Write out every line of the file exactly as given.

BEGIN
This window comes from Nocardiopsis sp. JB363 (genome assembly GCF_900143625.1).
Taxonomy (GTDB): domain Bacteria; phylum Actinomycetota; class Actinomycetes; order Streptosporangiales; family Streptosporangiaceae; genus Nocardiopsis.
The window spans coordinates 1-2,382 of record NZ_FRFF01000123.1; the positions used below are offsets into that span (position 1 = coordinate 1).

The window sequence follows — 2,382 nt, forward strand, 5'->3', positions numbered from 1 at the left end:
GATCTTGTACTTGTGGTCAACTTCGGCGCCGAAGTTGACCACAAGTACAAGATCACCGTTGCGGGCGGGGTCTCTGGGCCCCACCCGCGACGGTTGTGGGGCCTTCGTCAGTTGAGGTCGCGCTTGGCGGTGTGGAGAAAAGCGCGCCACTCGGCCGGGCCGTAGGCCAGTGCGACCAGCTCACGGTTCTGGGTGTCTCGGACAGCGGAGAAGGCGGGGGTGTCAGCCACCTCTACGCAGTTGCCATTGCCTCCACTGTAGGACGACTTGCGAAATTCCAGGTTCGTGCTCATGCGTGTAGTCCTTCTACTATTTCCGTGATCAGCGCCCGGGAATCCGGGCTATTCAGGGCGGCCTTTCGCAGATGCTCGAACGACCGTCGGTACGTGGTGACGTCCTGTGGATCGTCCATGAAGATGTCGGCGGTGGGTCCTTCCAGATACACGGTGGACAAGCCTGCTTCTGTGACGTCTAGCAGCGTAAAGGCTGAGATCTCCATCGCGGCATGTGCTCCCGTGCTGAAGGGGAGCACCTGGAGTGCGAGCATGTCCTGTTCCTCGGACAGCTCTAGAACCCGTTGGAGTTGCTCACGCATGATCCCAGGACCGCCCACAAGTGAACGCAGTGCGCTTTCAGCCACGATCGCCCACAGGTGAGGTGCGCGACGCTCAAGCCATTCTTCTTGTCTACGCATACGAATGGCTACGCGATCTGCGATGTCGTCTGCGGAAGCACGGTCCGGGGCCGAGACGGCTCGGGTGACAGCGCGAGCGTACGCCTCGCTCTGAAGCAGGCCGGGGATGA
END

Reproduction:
This window comes from Nocardiopsis sp. JB363 (genome assembly GCF_900143625.1).
Taxonomy (GTDB): domain Bacteria; phylum Actinomycetota; class Actinomycetes; order Streptosporangiales; family Streptosporangiaceae; genus Nocardiopsis.
The window spans coordinates 1-2,382 of record NZ_FRFF01000123.1; the positions used below are offsets into that span (position 1 = coordinate 1).

The window sequence follows — 2,382 nt, forward strand, 5'->3', positions numbered from 1 at the left end:
GATCTTGTACTTGTGGTCAACTTCGGCGCCGAAGTTGACCACAAGTACAAGATCACCGTTGCGGGCGGGGTCTCTGGGCCCCACCCGCGACGGTTGTGGGGCCTTCGTCAGTTGAGGTCGCGCTTGGCGGTGTGGAGAAAAGCGCGCCACTCGGCCGGGCCGTAGGCCAGTGCGACCAGCTCACGGTTCTGGGTGTCTCGGACAGCGGAGAAGGCGGGGGTGTCAGCCACCTCTACGCAGTTGCCATTGCCTCCACTGTAGGACGACTTGCGAAATTCCAGGTTCGTGCTCATGCGTGTAGTCCTTCTACTATTTCCGTGATCAGCGCCCGGGAATCCGGGCTATTCAGGGCGGCCTTTCGCAGATGCTCGAACGACCGTCGGTACGTGGTGACGTCCTGTGGATCGTCCATGAAGATGTCGGCGGTGGGTCCTTCCAGATACACGGTGGACAAGCCTGCTTCTGTGACGTCTAGCAGCGTAAAGGCTGAGATCTCCATCGCGGCATGTGCTCCCGTGCTGAAGGGGAGCACCTGGAGTGCGAGCATGTCCTGTTCCTCGGACAGCTCTAGAACCCGTTGGAGTTGCTCACGCATGATCCCAGGACCGCCCACAAGTGAACGCAGTGCGCTTTCAGCCACGATCGCCCACAGGTGAGGTGCGCGACGCTCAAGCCATTCTTCTTGTCTACGCATACGAATGGCTACGCGATCTGCGATGTCGTCTGCGGAAGCACGGTCCGGGGCCGAGACGGCTCGGGTGACAGCGCGAGCGTACGCCTCGCTCTGAAGCAGGCCGGGGATGA